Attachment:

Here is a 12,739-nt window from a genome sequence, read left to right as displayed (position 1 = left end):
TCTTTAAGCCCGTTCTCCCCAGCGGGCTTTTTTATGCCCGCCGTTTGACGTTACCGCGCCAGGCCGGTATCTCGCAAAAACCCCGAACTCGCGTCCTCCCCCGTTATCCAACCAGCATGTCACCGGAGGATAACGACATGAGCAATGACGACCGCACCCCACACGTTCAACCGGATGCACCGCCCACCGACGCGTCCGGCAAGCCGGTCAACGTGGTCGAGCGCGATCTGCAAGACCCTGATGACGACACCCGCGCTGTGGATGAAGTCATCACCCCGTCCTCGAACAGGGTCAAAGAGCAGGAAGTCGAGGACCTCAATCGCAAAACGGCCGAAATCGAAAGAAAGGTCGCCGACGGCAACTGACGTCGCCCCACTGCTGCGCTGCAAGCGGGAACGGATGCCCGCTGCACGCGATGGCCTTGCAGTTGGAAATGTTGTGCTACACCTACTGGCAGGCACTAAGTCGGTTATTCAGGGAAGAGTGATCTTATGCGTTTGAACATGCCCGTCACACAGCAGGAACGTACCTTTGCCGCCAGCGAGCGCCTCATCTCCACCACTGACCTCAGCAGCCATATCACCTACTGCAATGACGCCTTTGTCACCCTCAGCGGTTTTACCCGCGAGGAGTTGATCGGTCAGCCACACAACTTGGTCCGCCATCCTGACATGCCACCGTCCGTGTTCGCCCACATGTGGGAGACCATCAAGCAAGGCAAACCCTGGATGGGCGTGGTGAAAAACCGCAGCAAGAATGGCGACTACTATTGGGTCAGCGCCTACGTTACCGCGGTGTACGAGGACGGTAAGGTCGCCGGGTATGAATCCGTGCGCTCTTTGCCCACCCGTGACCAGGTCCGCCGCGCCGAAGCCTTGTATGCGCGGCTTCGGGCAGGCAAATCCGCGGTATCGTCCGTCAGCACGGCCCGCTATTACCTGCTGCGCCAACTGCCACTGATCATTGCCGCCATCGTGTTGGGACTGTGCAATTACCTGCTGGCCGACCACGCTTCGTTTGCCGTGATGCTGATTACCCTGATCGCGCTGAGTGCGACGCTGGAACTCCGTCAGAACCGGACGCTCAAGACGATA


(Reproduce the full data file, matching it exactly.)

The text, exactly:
Here is a 12,739-nt window from a genome sequence, read left to right as displayed (position 1 = left end):
TCTTTAAGCCCGTTCTCCCCAGCGGGCTTTTTTATGCCCGCCGTTTGACGTTACCGCGCCAGGCCGGTATCTCGCAAAAACCCCGAACTCGCGTCCTCCCCCGTTATCCAACCAGCATGTCACCGGAGGATAACGACATGAGCAATGACGACCGCACCCCACACGTTCAACCGGATGCACCGCCCACCGACGCGTCCGGCAAGCCGGTCAACGTGGTCGAGCGCGATCTGCAAGACCCTGATGACGACACCCGCGCTGTGGATGAAGTCATCACCCCGTCCTCGAACAGGGTCAAAGAGCAGGAAGTCGAGGACCTCAATCGCAAAACGGCCGAAATCGAAAGAAAGGTCGCCGACGGCAACTGACGTCGCCCCACTGCTGCGCTGCAAGCGGGAACGGATGCCCGCTGCACGCGATGGCCTTGCAGTTGGAAATGTTGTGCTACACCTACTGGCAGGCACTAAGTCGGTTATTCAGGGAAGAGTGATCTTATGCGTTTGAACATGCCCGTCACACAGCAGGAACGTACCTTTGCCGCCAGCGAGCGCCTCATCTCCACCACTGACCTCAGCAGCCATATCACCTACTGCAATGACGCCTTTGTCACCCTCAGCGGTTTTACCCGCGAGGAGTTGATCGGTCAGCCACACAACTTGGTCCGCCATCCTGACATGCCACCGTCCGTGTTCGCCCACATGTGGGAGACCATCAAGCAAGGCAAACCCTGGATGGGCGTGGTGAAAAACCGCAGCAAGAATGGCGACTACTATTGGGTCAGCGCCTACGTTACCGCGGTGTACGAGGACGGTAAGGTCGCCGGGTATGAATCCGTGCGCTCTTTGCCCACCCGTGACCAGGTCCGCCGCGCCGAAGCCTTGTATGCGCGGCTTCGGGCAGGCAAATCCGCGGTATCGTCCGTCAGCACGGCCCGCTATTACCTGCTGCGCCAACTGCCACTGATCATTGCCGCCATCGTGTTGGGACTGTGCAATTACCTGCTGGCCGACCACGCTTCGTTTGCCGTGATGCTGATTACCCTGATCGCGCTGAGTGCGACGCTGGAACTCCGTCAGAACCGGACGCTCAAGACGATA